La Palma, an Island in Spain has become a tourist centre of sort as scientists all over the world are trooping in there to leverage on a volcanic eruption happening about an hour drive from the Spanish airport, with the safety of being able to work under the escort of military brigades an enticing factor.
The 2021 Cumbre Vieja eruption which started in September this year as a flank eruption at the Cumbre Vieja volcanic ridge comprising the southern half of the Spanish island of La Palma in the Canary Islands, is the first volcanic eruption on the island since the eruption of Teneguía in 1971.
There have been eight eruptions In La Palma and they have all occurred on the Cumbre Vieja: 1470–1492 Montaña Quemada. 1585 Tajuya near El Paso. 1646 Volcán San Martin.
Curious tech-inclined scientists, not oblivious of future applications, are applying cutting-edge technologies to scrutinize a rare volcanic eruption from the land, the sea, the air, and even space.
The researchers even with recent scientific and technological advancements can only make do with just the estimation of what transpires in the underworld where magma is formed and melts any human-made equipment. Humans have been able to drill into the planet’s crust, with the deepest of it been just over 12 kilometers (7.6 miles), a feat that Soviet scientists achieved in 1989.
“There has been a lot of progress in the last 30 or 40 years in the understanding of geological and evolutionary processes, but it’s still difficult to know for sure what happens at 40 to 80 kilometers (25 to 50 miles) of depth,” said Pedro Hernández, an expert with the Canary Islands’ volcanology institute, Involcan.
“We are probably beginning to know the stars better than what happens under our feet,” he said.
With some of the Canary Islands still growing as a result of magma accumulating underneath, either by forming lava peninsulas beyond the coastline, knowing that volcanic eruptions are a one or, at most, twice-in-a-generation event in the Canary Islands archipelago is a reality that interests savvy tech scientists.
Because the last eruption, which happened a decade ago in El Hierro was just off the coast, Volcanologists found it difficult to collect samples. With the previous land volcano erupting 1971 in La Palma, an expert in rocks with Sweden’s Uppsala University and co-author of a geology study of the archipelago, Valentin Troll who was born that year had this to say:
“It’s been mind-blowing, literally, to see this dynamism in action,” the geologist said. “We are learning so much about how volcanoes work.”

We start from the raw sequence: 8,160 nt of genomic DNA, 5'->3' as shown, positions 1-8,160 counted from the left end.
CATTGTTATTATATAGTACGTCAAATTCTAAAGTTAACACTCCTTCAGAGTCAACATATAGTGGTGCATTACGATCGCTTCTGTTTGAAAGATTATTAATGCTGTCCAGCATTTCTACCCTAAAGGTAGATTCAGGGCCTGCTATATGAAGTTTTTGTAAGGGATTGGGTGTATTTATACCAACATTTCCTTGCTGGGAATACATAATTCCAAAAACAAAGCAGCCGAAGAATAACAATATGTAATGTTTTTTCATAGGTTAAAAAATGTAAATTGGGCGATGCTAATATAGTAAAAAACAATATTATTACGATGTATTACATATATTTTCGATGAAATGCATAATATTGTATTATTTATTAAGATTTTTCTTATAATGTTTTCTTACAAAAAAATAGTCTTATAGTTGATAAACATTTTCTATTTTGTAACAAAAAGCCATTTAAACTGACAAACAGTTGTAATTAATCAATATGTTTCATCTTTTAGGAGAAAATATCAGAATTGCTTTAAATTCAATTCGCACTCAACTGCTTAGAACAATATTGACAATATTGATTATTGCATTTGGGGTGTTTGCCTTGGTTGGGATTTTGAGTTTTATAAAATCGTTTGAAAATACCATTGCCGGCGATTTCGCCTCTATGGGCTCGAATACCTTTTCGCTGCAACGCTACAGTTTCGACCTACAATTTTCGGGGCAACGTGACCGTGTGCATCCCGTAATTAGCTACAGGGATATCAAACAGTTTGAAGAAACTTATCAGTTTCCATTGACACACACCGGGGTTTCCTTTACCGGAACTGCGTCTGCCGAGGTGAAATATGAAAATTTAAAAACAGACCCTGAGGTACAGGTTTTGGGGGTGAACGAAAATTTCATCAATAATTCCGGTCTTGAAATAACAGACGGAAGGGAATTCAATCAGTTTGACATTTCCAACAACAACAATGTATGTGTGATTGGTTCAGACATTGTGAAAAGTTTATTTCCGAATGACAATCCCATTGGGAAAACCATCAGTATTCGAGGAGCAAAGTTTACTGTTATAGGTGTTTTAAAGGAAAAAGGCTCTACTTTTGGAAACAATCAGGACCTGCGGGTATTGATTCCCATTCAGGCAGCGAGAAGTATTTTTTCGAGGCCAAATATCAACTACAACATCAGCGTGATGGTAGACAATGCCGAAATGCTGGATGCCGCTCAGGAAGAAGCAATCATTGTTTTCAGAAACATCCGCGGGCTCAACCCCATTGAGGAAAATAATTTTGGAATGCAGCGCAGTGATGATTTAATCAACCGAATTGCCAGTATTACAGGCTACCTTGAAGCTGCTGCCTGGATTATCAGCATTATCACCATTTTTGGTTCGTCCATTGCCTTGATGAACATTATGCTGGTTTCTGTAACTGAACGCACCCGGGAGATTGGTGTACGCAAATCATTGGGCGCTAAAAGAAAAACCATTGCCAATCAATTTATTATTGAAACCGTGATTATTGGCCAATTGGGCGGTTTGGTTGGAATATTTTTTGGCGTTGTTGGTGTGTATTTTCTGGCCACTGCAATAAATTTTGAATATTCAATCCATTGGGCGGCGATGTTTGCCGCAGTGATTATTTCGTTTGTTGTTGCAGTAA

Scientists had to measure the surge on the land’s surface, concentrations of quakes known as seismic swarms and other signs of an impending eruption when magma began to accumulate deep under La Palma’s Cumbre Vieja range but they were not able to know and predict the exact time of the eruption, even though their assessments prompted authorities to begin the first evacuations just hours before it took place on Sept. 19.
There have been no casualties directly linked to the eruption except that of a man who fell off from a roof and died in the process of cleaning off ash last month.
According to Troll, a new advancement in volcanology will be when robotically operated rovers like the ones sent to the moon or Mars can be used in volcanoes, with the knowledge of these rovers helping to rebuild the tourism-dependent island.
“We need to learn how we can protect the population as well as the growing industry to build a sustainable society,” he said.
Pedro Hernández, the Canary Islands’ volcanology institute expert on how long it would take to know if volcano activity is waning said it would take at least two weeks of consistent lessening in soil deformation, sulfur dioxide emissions and seismic activity to establish that.
Esteban Gazel, a Cornell University, New York Geochemist, averred that the Canary Islands are closely connected to activity going all the way to the core of the earth, making it even more difficult to make predictions.
“It’s like treating a patient,” he said. “You can monitor how (the eruption) evolves, but saying exactly when it will die is extremely difficult.”
Curious Gazel had taken to La Palma as part of NASA funded research to collect the smallest particles that winds transport for long distances, a move that would help reduce the risks and casualty in case a catastrophic eruption degraded air quality and influenced climate patterns. He also runs a parallel research program that looks at the volumes of gases that make an eruption more or less explosive.
Gazel has also conducted research in Hawaii’s active Kilauea volcano, but according to him, the La Palma eruption has brought a new dimension to his work, due to the different compositions of the rock and the easy access to the volcanic exclusion area.
“The more eruptions that we study, the more we are going to understand how they behave,” he said.